An entry in the 2015 Rivers Award
for Writing on Peace & Harmony
OVER the last few years there has been an increase in the number of boys who roam in and out of Mt Hagen’s town market, some from as far as Southern Highlands and Enga.
They are not men who wander around looking for opportunities to rob people, nor are they street vendors. They do not carry knives to threaten people; just a roll of string and a needle.
They are known as ‘market taxis’ and they assist people to carry or sew their market bags. In return, people pay them between 50 toea and two kina. Some people generously give a bit extra.
After helping you, the market taxis just wait around without demanding compensation. They do not quarrel if they are not paid. Instead they say simply, “Em orait, mi helpim yu tasol” (it’s OK. I’m just helping you) and walk away.
They aren’t bothered what people think of them but they are enthusiastic and focused on what they are doing. They never went to business school to learn techniques of good salesmanship, but their customer service is much better than some of the shop assistants in Mt Hagen.
These boys are smarter than the men who hang around the shopfronts, the bus stops and the public parks waiting to snatch wallets and handbags.
I was curious to know more about these friendly boys and asked them to tell their story.
Their parents are poor and some live in the squatter settlements around town. Their parents don’t have a regular income and don’t earn enough money to support the boys.
Since they have nothing else to do, they come to the market to work. They say they earn good money from the services they provide.
Some of them go to school in the morning and, in their free time after school and at weekends and holidays, come to the market to work.
Mondays, Fridays and sometimes Saturdays are good days. Sometimes they make up to K20 a day. In a week up to K150.
They use the money at their discretion “to buy anything we want”. Sometimes they help out parents or friends.
The biggest challenge is that the number of taxis is increasing, putting pressure on their daily income. There’s also the threat of bigger boys and men who hang around the market beating them up and taking their money.
One of the causes of poverty in PNG is laziness. Unlike some other countries, PNG is full of business opportunities. But there seems to be laziness in our towns and villages. People wait for the government or people with money to give them handouts.
The majority of the people in PNG think that many people are poor because of the government, which is partly true, but maybe it is also because of our laziness.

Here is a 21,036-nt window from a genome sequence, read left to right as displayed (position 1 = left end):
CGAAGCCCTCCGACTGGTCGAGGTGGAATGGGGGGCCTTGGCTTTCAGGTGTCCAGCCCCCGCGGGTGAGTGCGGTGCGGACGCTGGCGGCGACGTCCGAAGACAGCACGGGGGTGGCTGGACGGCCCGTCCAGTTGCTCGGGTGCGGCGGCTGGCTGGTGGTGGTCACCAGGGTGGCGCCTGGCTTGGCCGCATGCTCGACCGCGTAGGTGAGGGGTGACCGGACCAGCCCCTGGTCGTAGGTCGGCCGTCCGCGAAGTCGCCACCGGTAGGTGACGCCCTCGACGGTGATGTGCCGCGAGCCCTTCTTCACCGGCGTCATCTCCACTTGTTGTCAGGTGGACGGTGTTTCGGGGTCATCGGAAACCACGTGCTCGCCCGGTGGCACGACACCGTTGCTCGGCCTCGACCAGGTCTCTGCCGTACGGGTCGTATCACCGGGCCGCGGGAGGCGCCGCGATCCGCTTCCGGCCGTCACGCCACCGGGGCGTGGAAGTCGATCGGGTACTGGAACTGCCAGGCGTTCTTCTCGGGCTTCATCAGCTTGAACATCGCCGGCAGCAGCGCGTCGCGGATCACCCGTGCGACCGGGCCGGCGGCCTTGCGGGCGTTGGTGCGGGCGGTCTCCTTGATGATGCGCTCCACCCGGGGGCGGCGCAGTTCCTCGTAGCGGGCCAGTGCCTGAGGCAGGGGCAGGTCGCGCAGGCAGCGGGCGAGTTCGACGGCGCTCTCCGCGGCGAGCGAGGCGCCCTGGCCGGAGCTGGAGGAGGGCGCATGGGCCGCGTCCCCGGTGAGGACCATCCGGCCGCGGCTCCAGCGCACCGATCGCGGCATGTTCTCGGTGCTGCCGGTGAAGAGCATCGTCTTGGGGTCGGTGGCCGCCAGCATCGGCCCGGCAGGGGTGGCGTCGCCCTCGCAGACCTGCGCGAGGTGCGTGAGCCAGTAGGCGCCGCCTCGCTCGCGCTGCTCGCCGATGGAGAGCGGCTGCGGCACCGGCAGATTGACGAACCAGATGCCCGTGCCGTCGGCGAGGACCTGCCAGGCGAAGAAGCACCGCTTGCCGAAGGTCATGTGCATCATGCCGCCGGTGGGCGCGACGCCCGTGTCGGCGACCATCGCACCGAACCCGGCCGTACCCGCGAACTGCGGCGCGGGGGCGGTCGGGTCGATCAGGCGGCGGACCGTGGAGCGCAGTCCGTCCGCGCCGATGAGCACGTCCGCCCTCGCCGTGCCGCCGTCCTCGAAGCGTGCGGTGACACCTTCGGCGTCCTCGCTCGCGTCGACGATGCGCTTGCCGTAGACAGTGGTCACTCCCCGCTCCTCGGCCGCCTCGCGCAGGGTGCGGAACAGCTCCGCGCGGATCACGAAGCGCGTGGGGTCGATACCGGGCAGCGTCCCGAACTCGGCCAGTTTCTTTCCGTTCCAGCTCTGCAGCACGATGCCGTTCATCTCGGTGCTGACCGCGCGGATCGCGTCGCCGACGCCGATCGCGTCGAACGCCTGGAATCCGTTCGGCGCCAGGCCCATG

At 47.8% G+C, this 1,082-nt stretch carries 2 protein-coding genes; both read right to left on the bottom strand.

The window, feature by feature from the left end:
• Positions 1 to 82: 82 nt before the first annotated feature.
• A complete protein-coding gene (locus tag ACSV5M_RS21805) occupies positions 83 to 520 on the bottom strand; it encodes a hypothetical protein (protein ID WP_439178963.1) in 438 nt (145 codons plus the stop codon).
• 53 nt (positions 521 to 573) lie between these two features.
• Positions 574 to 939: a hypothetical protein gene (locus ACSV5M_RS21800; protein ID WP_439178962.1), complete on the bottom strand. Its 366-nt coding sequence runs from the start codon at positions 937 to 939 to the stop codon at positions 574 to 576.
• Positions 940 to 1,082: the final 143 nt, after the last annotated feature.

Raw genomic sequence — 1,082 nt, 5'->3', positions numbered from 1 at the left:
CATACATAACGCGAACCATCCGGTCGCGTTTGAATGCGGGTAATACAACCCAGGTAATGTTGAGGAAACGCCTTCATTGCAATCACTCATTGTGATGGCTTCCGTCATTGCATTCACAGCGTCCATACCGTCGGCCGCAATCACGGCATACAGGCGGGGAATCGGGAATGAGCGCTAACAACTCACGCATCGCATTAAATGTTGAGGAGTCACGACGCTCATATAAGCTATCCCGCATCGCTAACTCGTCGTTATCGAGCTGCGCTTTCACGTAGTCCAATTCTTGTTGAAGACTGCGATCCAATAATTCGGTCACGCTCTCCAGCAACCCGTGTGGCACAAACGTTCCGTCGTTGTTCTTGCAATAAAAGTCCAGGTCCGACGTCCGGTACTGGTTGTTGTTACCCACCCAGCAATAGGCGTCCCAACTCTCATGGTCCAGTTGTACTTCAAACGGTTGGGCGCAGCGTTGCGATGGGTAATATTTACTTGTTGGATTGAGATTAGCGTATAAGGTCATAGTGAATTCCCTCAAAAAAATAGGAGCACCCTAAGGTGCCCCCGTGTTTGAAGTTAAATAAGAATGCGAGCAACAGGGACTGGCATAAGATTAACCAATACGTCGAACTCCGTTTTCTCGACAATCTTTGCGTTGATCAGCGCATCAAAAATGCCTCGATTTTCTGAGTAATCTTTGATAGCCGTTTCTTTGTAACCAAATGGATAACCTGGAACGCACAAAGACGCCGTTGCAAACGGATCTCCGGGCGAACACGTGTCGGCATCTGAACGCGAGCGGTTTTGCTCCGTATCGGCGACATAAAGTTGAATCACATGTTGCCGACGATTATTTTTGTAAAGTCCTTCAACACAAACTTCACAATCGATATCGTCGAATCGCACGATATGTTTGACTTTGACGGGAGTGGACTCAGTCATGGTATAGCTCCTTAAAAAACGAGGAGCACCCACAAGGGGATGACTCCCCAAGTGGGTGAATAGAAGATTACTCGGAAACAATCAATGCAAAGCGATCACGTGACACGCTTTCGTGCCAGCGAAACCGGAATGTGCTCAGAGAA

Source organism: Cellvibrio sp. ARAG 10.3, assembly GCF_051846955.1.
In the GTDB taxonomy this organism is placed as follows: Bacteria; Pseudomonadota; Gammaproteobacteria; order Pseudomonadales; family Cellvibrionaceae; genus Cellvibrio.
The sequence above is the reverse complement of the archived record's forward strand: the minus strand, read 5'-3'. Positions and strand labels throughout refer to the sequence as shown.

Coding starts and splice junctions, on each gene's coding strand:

A lot of people are not willing to work hard to earn a living. If you travel along the highways, go to town or visit the markets, there are people sitting or standing and doing nothing. When asked, they tell you, “Mi pasim taim tasol” (we’re passing the time).
If we are to overcome poverty, we must take personal responsibility and use our time productively. The taxi boys never went to college. They don’t blame their parents. They took responsibility for their own lives.
When we talk about poverty, we tend to think in terms of wealth. But there are different aspects of poverty; physical, spiritual, psychological, social and economic. The main aspect of poverty in PNG is poverty of the mind.
There is no greater poverty and it is often expressed in phrases like ‘I can’t’ or ‘it’s impossible’. It is amazing how the average Papua New Guinean does not expect to succeed.
Instead of saying, ‘I cannot afford it’ these little taxi boys asked ‘How can I afford it?’ The statement lets you off the hook, while the question forces you to think.
When you say, I can’t afford it, your brain stops working. By asking how can I afford it? the brain is put to work.
PNG is a rich nation and we are a resourceful people. Yet, I’m struck by our widespread pessimism. The worrying aspect is that pessimistic people spread their ideas that others are the cause of their poverty.
We are where we are now after 40 years because of the way we think. If we change our thinking, life will get better. When we change the way we look at things, the things we look at change.
In traditional society, people were taught to be self-reliant and productive members of society. Sadly, our current education system no longer prepares young people to mind their own business. Instead it prepares them to look to others to give them a job and a hope in life.
They spend their lives minding someone else’s business.
If you insist on having poverty mentality, fine, but please do not bequeath it to our children. Do not infect the next generation with this sort of mentality.